“I think the thing that I have gleaned most from her example is that she never stopped loving,” Carr said. “She never stopped loving, even though she had lived through, you know, tragedy. That’s really been the force that’s helped me be — not OK — but helped me go on.”
According to Carr, Fox was a loving mother and grandmother, who while not “goofy” per se, was still willing to pose for funny pictures pretending her grandson was Darth Vader from “Star Wars,” or dress up in different, elaborate costumes every Halloween to celebrate Carr’s birthday.
She was also a natural caregiver, Carr said; from helping the family as they struggled with Carr’s middle son being diagnosed with a brain tumor two years ago, to her professional work with the mentally ill and dying — Fox most recently was employed as a life enrichment specialist with Alzheimer’s care community Sydney Creek in San Luis Obispo — Fox was known for her dedication to others, especially those she loved.
“She brought art and music into the patients’ lives,” said Ann-Marie Browder, who worked closely with Fox at Sydney Creek. “ She was patient and very talkative; she always had a story to tell. She was really like a one-woman show.”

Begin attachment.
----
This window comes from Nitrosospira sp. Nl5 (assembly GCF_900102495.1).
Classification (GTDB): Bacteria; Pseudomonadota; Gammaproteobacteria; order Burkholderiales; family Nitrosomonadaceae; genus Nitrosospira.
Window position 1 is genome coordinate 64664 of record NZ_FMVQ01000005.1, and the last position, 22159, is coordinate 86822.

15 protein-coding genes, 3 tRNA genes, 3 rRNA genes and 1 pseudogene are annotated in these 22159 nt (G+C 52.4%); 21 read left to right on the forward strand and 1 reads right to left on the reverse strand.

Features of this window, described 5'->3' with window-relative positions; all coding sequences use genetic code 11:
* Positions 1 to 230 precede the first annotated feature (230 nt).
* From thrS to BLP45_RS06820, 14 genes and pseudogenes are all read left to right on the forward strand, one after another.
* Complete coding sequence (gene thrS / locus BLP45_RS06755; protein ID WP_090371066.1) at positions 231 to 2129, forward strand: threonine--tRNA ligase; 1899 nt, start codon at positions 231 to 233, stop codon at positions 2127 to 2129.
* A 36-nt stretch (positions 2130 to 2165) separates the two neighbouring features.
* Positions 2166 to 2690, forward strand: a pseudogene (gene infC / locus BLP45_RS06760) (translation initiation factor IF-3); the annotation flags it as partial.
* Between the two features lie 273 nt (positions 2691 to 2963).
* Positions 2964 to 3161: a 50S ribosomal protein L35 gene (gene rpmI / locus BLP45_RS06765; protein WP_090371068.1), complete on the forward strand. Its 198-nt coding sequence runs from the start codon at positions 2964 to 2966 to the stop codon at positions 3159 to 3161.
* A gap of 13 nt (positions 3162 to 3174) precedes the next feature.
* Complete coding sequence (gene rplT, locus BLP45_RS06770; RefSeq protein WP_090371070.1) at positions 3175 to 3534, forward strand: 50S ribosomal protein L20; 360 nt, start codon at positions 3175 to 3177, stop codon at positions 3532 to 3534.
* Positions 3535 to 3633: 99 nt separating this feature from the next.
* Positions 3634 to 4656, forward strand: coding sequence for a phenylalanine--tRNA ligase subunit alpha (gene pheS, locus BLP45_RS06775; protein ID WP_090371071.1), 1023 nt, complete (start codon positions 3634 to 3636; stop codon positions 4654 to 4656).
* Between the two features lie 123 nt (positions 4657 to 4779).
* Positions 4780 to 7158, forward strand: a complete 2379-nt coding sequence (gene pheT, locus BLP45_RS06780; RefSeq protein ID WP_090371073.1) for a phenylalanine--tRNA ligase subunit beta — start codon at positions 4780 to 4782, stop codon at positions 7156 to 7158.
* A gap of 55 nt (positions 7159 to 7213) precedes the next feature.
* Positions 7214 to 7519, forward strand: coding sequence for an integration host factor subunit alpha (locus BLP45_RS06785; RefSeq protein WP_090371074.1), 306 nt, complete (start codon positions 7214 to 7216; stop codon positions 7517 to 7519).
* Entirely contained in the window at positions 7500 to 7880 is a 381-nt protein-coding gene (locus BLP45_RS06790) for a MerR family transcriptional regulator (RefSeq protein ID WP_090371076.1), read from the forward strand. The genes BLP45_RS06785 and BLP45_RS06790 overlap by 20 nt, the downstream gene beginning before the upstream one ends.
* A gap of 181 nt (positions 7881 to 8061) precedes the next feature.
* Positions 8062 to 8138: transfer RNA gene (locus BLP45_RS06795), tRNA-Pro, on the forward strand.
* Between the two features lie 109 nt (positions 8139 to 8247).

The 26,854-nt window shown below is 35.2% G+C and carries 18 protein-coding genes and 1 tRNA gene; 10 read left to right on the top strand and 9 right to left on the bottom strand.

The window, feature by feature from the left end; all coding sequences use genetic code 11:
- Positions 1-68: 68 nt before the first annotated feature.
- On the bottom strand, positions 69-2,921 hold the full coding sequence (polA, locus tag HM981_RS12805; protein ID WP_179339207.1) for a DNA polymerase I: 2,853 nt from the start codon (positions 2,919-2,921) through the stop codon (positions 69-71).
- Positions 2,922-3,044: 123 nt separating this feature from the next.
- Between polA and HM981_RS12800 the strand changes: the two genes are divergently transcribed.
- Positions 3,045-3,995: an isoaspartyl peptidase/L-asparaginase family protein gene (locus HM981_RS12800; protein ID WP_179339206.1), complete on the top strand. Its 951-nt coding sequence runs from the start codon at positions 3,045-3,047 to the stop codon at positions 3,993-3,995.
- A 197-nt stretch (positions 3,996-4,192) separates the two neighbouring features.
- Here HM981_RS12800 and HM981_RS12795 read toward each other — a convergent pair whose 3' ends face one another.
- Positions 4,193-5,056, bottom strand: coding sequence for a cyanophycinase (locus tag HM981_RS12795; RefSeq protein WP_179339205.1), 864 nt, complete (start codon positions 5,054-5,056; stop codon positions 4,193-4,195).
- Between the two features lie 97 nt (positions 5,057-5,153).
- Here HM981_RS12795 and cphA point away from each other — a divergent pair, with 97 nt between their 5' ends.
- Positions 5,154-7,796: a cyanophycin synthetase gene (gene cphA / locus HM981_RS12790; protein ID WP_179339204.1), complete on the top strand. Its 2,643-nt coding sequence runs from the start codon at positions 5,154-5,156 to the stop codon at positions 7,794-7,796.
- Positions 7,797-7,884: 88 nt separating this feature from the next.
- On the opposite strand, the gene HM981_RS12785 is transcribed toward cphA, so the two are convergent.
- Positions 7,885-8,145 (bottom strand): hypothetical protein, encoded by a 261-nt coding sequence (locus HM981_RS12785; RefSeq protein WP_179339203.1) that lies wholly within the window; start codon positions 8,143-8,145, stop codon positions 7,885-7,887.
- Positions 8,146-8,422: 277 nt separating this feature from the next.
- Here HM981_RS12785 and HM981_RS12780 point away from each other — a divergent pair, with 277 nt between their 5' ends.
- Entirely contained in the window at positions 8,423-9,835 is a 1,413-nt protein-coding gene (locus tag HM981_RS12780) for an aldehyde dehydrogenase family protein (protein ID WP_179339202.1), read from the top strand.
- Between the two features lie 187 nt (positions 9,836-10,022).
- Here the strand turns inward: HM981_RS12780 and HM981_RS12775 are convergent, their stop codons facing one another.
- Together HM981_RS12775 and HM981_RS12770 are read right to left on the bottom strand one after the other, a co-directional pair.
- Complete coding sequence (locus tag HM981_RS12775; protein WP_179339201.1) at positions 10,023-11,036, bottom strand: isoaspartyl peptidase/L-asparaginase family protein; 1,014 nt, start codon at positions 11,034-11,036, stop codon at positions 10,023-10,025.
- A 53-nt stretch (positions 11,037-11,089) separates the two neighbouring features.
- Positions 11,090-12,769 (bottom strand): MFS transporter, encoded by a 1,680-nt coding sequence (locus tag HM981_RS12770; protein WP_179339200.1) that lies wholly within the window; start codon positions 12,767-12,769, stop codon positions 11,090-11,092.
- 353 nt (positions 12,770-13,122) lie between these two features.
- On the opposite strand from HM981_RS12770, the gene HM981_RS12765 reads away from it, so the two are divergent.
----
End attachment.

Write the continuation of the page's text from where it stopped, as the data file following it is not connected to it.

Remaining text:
Browder and co-worker Christine Seely had a long list of adjectives to describe Fox: “positive,” “wonderful,” “talented” and “caring” being some of their favorites.
She never stopped loving, even though she had lived through, you know, tragedy. That’s really been the force that’s helped me be — not OK — but helped me go on.
Angela Carr, on her mother, Denise Fox
Those descriptors of her mother are no surprise for Carr, who said she has been inundated with responses and stories from her mother’s co-workers since the accident.
“She always felt that she wanted to be, not needed, but useful,” Carr said. “She didn’t care about being popular, but she cared that people knew she could be counted on. She just had that innate responsibility to the people she loved.”
Adjusting to the loss is difficult, Carr said, but over the past week she has realized that even though Fox herself is gone, she left gifts behind — both physical and emotional — that will stay with the family forever.
“My children had already picked out her (Mother’s Day) gift, that’s ended up being such a sweet memorial gift for them,” Carr said, describing a tiny “fairy house” encased in a glass jar with glow lights that can be turned on like a nightlight. “They turn it on and say it’s YaYa’s house.”
Carr said instead of ignoring the day, the family will still celebrate Mother’s Day — what she is positive her mother would have wanted her to do.
“I may be living my life without a mother, and celebrating my first Mother’s Day without my mother, but I’m also blessed to be a mother and have three children that I can teach her lessons to,” she said. “And hopefully add some of my own lessons to, too.”
Carr has set up a GoFundMe page to help raise money for her mother’s final wishes. As of Friday, the page had raised $6,360 of its $6,000 goal. Carr said she and the family are planning to hold a private service followed by a celebration of life later this month.